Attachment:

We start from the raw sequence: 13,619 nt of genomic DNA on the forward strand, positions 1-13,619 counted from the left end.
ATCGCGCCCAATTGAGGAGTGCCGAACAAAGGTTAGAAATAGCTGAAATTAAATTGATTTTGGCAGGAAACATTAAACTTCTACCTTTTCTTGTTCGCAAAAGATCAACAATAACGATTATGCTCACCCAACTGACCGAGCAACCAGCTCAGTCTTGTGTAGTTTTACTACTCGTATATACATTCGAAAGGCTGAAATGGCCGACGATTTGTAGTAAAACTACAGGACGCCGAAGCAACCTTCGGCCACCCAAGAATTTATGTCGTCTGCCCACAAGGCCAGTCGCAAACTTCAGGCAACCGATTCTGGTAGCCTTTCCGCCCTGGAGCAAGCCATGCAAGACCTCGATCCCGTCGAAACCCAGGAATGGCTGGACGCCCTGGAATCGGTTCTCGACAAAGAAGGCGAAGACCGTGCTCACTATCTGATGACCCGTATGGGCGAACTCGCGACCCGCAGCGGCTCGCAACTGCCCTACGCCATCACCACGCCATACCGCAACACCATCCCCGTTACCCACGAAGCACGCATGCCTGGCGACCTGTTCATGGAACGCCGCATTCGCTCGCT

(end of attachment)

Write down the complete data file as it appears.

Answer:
We start from the raw sequence: 13,619 nt of genomic DNA on the forward strand, positions 1-13,619 counted from the left end.
ATCGCGCCCAATTGAGGAGTGCCGAACAAAGGTTAGAAATAGCTGAAATTAAATTGATTTTGGCAGGAAACATTAAACTTCTACCTTTTCTTGTTCGCAAAAGATCAACAATAACGATTATGCTCACCCAACTGACCGAGCAACCAGCTCAGTCTTGTGTAGTTTTACTACTCGTATATACATTCGAAAGGCTGAAATGGCCGACGATTTGTAGTAAAACTACAGGACGCCGAAGCAACCTTCGGCCACCCAAGAATTTATGTCGTCTGCCCACAAGGCCAGTCGCAAACTTCAGGCAACCGATTCTGGTAGCCTTTCCGCCCTGGAGCAAGCCATGCAAGACCTCGATCCCGTCGAAACCCAGGAATGGCTGGACGCCCTGGAATCGGTTCTCGACAAAGAAGGCGAAGACCGTGCTCACTATCTGATGACCCGTATGGGCGAACTCGCGACCCGCAGCGGCTCGCAACTGCCCTACGCCATCACCACGCCATACCGCAACACCATCCCCGTTACCCACGAAGCACGCATGCCTGGCGACCTGTTCATGGAACGCCGCATTCGCTCGCT